Your will or the will of state

  • Published
  • By Capt. Brian T. Fischenich
  • Electronic Systems Center Legal Office
It can make a big difference to your loved ones. 

Did you know, from a practical point of view, everyone has a will? The difference between someone who has a properly executed, valid will and someone who does not is that the one who has executed a will dictates how his assets are distributed upon his passing, whereas the state dictates how assets are distributed upon the death of someone who does not have a will. 

When an individual has a will drafted, she is able to dictate exactly how items in her estate will be distributed. For example, an individual can designate a certain person to be the recipient of specific item of monetary and/or sentimental value or set aside a certain sum of money to be paid to specific person or charity. In a will, a person may also establish a guardian and/or trust to allow for the continued care of minor children and select a specific person to care for and distribute the assets of the estate upon the death of the individual. 

Without a valid will, the state provides very general guidelines merely dictating who is to receive what percentage of the estate without any regard to whether the distribution conforms to the wishes of the individual who has passed. In addition, without the specificity that is contained in a will document, family members are left guessing as to how specific items of an estate should be distributed. This often leads to anxiety and conflict among family and friends of the individual who has passed at a time when they need support from one another. This illustrates the primary benefit of having a will--knowing that if something happens, family and friends will have one less thing to worry about and one less thing to create more stress and anxiety. When deployments arise, which do so often these days, the last thing anyone should be distracted with is how family members and friends will deal with their possession if something happens during the deployment. This is why members of the military are strongly encouraged to execute a will before leaving for deployment.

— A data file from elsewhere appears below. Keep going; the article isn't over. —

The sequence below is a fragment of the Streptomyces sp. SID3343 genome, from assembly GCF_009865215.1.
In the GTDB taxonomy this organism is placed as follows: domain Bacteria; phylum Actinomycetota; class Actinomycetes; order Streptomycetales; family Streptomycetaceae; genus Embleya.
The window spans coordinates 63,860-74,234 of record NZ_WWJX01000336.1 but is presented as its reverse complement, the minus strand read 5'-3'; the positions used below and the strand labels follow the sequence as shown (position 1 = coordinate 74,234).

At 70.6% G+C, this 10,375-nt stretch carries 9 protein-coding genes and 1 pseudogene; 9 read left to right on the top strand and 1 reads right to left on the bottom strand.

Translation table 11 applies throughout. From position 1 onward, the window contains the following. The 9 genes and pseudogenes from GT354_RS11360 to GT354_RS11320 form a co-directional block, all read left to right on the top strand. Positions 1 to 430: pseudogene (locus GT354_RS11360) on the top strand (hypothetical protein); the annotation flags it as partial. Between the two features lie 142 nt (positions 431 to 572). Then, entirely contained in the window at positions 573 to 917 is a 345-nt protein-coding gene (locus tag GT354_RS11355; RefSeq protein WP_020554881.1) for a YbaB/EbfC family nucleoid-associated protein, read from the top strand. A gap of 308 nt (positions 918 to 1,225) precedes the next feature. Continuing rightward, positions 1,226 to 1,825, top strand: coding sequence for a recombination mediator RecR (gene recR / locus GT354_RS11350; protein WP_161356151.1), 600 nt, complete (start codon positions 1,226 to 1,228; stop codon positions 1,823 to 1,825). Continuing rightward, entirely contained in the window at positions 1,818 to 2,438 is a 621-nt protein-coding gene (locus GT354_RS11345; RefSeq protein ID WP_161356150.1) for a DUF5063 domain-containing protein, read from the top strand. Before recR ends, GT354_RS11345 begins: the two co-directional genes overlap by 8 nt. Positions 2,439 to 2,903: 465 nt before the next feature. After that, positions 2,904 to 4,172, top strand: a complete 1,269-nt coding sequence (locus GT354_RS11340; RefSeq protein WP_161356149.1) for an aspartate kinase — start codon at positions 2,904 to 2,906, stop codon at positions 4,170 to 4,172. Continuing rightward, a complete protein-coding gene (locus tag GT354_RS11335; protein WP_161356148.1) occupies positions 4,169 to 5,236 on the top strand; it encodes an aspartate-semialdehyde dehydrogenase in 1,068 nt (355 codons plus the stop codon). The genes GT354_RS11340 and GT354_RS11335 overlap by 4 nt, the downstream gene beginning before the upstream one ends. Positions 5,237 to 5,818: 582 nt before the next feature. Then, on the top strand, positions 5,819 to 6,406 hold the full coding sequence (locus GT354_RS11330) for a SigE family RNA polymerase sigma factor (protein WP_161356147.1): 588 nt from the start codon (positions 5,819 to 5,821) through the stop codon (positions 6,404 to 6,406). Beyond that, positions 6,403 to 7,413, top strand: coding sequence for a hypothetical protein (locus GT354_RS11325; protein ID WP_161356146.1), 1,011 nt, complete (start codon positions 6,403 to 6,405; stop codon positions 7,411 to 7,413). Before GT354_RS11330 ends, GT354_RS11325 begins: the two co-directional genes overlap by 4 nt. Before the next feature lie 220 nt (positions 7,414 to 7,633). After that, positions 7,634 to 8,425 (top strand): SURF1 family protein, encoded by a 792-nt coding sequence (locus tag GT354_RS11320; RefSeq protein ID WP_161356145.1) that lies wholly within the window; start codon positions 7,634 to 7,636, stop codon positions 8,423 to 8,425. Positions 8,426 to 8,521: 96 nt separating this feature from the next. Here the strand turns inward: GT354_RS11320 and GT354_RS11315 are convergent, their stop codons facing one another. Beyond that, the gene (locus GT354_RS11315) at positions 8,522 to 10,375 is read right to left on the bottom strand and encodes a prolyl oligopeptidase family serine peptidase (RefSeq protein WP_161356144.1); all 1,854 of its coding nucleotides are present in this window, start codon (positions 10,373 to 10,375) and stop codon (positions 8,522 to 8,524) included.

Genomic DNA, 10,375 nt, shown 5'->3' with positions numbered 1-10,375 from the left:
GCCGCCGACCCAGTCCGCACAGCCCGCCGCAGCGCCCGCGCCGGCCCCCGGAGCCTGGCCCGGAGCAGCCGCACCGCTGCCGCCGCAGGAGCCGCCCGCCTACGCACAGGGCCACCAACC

The Electronic Systems Center Legal Office, located on the second floor of the Brown Building, building 1305, can prepare a will for you free of charge. If you would like a will please stop by the legal office to pick up a will worksheet. Once the worksheet is complete, you may drop it off at or email it to the legal office and schedule an appointment to consult an attorney with any questions you have and execute the finalized will.